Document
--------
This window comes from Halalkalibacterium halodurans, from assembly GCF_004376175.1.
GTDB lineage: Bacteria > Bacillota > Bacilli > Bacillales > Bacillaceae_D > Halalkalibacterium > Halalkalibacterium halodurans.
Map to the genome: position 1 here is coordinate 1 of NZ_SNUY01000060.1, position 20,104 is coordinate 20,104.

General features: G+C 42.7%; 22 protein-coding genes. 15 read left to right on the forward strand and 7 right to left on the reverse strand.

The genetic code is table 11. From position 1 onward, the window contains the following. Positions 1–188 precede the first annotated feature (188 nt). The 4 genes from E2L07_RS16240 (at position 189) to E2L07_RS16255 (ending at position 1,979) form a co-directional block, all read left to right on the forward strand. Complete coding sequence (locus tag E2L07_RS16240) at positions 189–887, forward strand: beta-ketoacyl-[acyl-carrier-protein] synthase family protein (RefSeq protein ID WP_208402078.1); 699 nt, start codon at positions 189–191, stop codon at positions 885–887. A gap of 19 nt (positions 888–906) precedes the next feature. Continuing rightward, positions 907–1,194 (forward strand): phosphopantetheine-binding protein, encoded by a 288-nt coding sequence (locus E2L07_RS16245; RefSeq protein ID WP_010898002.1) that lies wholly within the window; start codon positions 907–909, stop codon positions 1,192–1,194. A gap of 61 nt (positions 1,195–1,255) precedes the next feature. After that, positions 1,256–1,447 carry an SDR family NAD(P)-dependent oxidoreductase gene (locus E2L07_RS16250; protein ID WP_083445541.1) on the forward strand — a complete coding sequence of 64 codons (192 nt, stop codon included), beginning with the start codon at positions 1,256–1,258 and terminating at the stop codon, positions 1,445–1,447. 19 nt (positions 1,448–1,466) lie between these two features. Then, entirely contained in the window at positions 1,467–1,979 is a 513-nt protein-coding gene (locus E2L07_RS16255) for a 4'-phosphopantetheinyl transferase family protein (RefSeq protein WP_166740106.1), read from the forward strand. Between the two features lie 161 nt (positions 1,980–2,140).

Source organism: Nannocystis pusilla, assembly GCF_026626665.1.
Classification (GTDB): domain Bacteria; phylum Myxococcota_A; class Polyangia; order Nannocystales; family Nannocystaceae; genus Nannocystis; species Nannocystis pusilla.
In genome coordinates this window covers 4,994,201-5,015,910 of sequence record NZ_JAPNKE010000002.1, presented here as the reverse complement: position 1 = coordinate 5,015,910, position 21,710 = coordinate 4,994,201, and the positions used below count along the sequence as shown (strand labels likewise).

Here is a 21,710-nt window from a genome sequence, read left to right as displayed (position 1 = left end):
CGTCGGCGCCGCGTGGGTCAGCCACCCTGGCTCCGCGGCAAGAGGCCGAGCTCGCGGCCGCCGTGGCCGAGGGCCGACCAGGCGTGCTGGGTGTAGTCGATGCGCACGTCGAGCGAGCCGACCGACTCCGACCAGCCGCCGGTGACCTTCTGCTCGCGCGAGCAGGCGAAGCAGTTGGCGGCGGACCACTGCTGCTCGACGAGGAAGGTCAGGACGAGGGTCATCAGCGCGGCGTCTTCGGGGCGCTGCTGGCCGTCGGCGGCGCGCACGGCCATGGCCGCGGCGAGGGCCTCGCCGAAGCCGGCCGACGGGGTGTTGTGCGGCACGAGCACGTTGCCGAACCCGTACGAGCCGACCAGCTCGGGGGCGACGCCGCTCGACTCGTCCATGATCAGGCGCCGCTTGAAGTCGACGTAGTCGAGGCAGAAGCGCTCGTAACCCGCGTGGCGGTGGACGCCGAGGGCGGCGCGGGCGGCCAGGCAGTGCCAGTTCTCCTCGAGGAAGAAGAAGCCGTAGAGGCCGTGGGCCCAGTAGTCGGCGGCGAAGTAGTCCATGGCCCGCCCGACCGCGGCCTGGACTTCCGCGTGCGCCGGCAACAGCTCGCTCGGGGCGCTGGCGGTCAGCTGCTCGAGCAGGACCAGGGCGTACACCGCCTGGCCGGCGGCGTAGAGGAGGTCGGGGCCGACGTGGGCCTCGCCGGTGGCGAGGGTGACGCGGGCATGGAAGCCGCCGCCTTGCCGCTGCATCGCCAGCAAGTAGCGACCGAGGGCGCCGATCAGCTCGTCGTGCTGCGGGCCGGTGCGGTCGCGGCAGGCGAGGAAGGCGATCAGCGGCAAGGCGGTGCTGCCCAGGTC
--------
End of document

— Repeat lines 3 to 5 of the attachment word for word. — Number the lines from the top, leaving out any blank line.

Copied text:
Map to the genome: position 1 here is coordinate 1 of NZ_SNUY01000060.1, position 20,104 is coordinate 20,104.

General features: G+C 42.7%; 22 protein-coding genes. 15 read left to right on the forward strand and 7 right to left on the reverse strand.

The genetic code is table 11. From position 1 onward, the window contains the following. Positions 1–188 precede the first annotated feature (188 nt). The 4 genes from E2L07_RS16240 (at position 189) to E2L07_RS16255 (ending at position 1,979) form a co-directional block, all read left to right on the forward strand. Complete coding sequence (locus tag E2L07_RS16240) at positions 189–887, forward strand: beta-ketoacyl-[acyl-carrier-protein] synthase family protein (RefSeq protein ID WP_208402078.1); 699 nt, start codon at positions 189–191, stop codon at positions 885–887. A gap of 19 nt (positions 888–906) precedes the next feature. Continuing rightward, positions 907–1,194 (forward strand): phosphopantetheine-binding protein, encoded by a 288-nt coding sequence (locus E2L07_RS16245; RefSeq protein ID WP_010898002.1) that lies wholly within the window; start codon positions 907–909, stop codon positions 1,192–1,194. A gap of 61 nt (positions 1,195–1,255) precedes the next feature. After that, positions 1,256–1,447 carry an SDR family NAD(P)-dependent oxidoreductase gene (locus E2L07_RS16250; protein ID WP_083445541.1) on the forward strand — a complete coding sequence of 64 codons (192 nt, stop codon included), beginning with the start codon at positions 1,256–1,258 and terminating at the stop codon, positions 1,445–1,447. 19 nt (positions 1,448–1,466) lie between these two features. Then, entirely contained in the window at positions 1,467–1,979 is a 513-nt protein-coding gene (locus E2L07_RS16255) for a 4'-phosphopantetheinyl transferase family protein (RefSeq protein WP_166740106.1), read from the forward strand. Between the two features lie 161 nt (positions 1,980–2,140).